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May 02, 1898 - Image 1

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Text
Publication:
Michigan Daily, 1898-05-02

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VOL. VIII. No. 158. ANN ARBOR, MICHIGAN, MONDAY, MAY 2, 1898 PRICE-3 CENTP.

i

At Wild's
Spring selectionsjust arrived
from the East. Call and
inspect our......
Suitings, Trouserings,
Top-Coats.
NO. 108 E. WASHINGTON ST. NEAR MAIN
Palmer's Pharmacy
IS NOW.
Wilder's Pharmacy
The store is undergoing a
thorough renovation, and
the stock is being sorted
and increased. Preosrp-
tions aespecialty.
Geo. P. Wilder.
PIPE SALE!
FOR THE NEXT WEEK.
Just received a fresh supply cf Allgrettl, ad
Williams snd Werners Chocolates. Larest line
in the city.
Lunches at all hours.
R. E. JOLLY & 00.
3.5 South state Street.
WHAT'S NEW?
1L-A folding Camera with
plate holder and carry-
ing case for $7.00.
Takes a 4x5 picture.
2.-A 4x5 Plate Camera for
$5.00. Takes good pic-
ture, too.
C LKIS' PHARMACY.
300E$T 0O lLE
A good Base Ball and Bat is just
the thing to develope your
muscles.,
We have every varity from 5c
to $125.
Sporting Goods of all kinds.
Base Ball Suits made toorder.
Prices are right.
WAHR'WO0OK STORE
Up Tew . Down Town
S. State at. Opposite ourt~ouse
&AnnAror_ Main st

'VARSITY WINS EASILY.
Northwestern Defeated Saturday;
by the Score '15 to 4.
The standing of the four teams in the
Wetsern Intercollegiate League to date
is as follows:
Played. Wu. Lost. Percentage.
Michigan-3 3 3 1000
chiceac-1___ 01 0 If.
Illiniss-.2 OH500.
Northwestern3 0 3 000.
The game with Northwestern Univer-
sity Saturday resulted in an easy vic-
tory for the 'Varsity, the score stand-
ing 15 to 4. The visitors presented their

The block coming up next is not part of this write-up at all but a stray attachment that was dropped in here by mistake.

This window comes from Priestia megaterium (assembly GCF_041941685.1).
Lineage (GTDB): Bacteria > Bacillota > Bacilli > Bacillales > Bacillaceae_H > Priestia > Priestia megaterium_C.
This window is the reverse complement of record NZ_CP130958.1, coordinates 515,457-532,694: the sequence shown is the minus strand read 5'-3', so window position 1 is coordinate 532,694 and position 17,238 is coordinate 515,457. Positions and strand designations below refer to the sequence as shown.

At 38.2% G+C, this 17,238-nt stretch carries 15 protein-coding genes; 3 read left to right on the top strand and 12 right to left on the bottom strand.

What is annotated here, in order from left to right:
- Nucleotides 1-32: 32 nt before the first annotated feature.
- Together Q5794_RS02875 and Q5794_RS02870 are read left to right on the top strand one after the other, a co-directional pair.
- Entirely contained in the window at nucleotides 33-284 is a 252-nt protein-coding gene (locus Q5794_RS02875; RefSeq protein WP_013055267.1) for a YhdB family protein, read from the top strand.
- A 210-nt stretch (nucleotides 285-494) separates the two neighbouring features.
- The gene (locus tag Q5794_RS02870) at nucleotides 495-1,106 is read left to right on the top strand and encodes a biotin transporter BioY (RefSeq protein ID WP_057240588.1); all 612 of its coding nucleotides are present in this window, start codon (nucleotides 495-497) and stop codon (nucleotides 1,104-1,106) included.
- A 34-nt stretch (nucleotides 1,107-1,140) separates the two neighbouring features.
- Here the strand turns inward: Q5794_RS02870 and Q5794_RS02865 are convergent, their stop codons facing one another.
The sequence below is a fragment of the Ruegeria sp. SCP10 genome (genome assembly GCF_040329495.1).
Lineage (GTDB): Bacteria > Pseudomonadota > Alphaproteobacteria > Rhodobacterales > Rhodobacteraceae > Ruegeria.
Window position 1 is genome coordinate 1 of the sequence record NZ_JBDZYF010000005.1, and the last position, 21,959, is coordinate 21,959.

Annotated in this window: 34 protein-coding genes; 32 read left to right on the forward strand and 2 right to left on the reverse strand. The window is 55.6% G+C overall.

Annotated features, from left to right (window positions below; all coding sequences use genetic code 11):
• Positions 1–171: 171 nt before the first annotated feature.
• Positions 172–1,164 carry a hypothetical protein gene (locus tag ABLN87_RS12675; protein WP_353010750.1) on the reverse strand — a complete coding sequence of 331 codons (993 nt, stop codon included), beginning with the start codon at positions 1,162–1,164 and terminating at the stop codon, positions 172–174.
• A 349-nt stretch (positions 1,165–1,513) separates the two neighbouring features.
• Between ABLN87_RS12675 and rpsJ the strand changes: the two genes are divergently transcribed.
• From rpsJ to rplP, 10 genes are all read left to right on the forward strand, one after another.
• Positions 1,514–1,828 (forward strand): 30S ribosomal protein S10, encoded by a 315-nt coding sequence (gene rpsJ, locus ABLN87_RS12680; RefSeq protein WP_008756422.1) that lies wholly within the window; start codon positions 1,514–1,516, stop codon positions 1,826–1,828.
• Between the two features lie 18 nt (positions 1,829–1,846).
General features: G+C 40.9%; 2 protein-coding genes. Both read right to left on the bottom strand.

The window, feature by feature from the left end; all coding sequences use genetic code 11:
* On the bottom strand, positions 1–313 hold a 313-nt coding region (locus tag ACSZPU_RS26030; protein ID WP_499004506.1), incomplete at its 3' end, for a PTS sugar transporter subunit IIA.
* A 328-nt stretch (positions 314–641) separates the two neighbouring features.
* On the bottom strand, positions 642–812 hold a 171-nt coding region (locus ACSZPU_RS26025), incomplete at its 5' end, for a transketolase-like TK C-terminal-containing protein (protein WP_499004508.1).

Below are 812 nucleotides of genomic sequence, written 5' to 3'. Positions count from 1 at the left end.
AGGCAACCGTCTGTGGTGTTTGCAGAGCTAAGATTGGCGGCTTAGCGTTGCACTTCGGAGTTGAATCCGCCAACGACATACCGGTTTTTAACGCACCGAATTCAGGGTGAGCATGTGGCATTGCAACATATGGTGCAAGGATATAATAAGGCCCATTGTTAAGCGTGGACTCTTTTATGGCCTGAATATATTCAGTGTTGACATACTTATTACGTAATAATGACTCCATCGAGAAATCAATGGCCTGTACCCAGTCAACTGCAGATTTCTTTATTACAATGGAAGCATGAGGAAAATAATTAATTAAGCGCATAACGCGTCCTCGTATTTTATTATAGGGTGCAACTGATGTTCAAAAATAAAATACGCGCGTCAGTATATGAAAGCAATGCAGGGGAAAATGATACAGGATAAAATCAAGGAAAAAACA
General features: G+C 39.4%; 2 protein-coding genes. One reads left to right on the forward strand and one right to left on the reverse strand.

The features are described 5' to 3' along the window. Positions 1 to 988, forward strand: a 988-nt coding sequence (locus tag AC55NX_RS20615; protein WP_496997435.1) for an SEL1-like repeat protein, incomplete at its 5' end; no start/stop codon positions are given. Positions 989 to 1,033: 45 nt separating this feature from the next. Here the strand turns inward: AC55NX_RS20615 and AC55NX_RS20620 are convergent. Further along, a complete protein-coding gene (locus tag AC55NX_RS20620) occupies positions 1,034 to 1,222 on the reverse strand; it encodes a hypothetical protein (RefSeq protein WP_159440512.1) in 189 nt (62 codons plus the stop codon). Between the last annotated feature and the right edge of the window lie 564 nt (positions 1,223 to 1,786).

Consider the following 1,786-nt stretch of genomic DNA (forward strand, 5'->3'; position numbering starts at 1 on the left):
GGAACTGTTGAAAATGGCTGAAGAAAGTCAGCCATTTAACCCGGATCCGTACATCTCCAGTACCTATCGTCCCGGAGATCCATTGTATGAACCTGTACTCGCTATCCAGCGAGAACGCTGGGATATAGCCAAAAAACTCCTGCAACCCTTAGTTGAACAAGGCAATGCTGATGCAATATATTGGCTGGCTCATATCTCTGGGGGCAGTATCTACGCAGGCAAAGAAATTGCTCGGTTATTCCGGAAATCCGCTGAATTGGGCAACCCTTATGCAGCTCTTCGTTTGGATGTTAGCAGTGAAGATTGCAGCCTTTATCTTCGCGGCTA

strongest front, with Hunter in the box,
but were out-fielded and out-batted at
all times. They were woefully lacking
in team Work and for the most part
played listlessly. Lehr pitched for -the
Varsity and was in great form. He
was steady and effective throughout.
His opponents found his speed too much
for them and ten fanned out. The hits
made off his delivery were well scat-
tered. The support given him was, af-
ter the first inning, of the best, and the
good plays were repeatedly cheered.
For Northwestern, Ashcraft and- Cap-
taminMiller excelled in the field, and
Brown, Hunter and Miller at the bat.
Saunders succumbed to Lehr's speed
and, curves four times in as many
times at bat and Ashraft three times.
Besides Lehr's pitching, Lunn's work
at backstop and that of Cooley at sec-
ond, Gilbert-at short and Wolf at third
stood out most prominently. At the bat
Lehr and Butler each secured three
hits and McGinnis got two, one a three-
bagger.
Northwestern scored one in the first
on a passed ball and errors by Cooley
and Gilbert. In the second Miller sin-
gled. Sabin hit a hot one to Wolf, who
made a fine stop and retired Miller at
second. Sabin stole second and went
to third on a wild pitch. Ashcraft
struck out and White put op a foul fly
which Lunn captured after a desperate
run. In the third Brown doubled and
scored on Hunter's single. For the next
five inings only one man got as far as
third base. In the ninth Miller reached
first on an error and stole second. Sab-
in filed out toCooley, Asheraft struck
out Lehr let up on his speed, and
White and Brown got hits which scored
two runs.
Michigan failed to score in the first,
but two hits, three errors and two stolen
bases scored two in the second. In the
fifth ten men came to bat and six
scored. McGinnis tallied in the. next,
Wolf bringing him in with a single af-
ter he had tripled to right. The seventh
was productive of six runs, bringing
the total up to 15. Michigan's work on
the bases was a feature of this inning.
No runs came in the eighth and ninth.
The grounds were in very poor condi-
tion. They had been rolled, but in. a
-manner that left gutters and ridges all
over, and to this. is due several of the
(Continued on Second page).

Chicago Wins at Phladelphia.
As the result of a foul committed by
Hoffman, of Pennsylvania,'Chicago won
first place in the mile championship re-
lay race at Philadelphia Saturday, and
Michigan took second honors. Penn-
sylvania took third. Georgetown was
originally entered but failed to appear.
The greatest interest centered in this
race because of the fact that two west-
ern teams were entered. In the first
quarter Bastian (Penn.) took the lead
and maintained it till turning into the
stretch, when Burroughs (Chicago)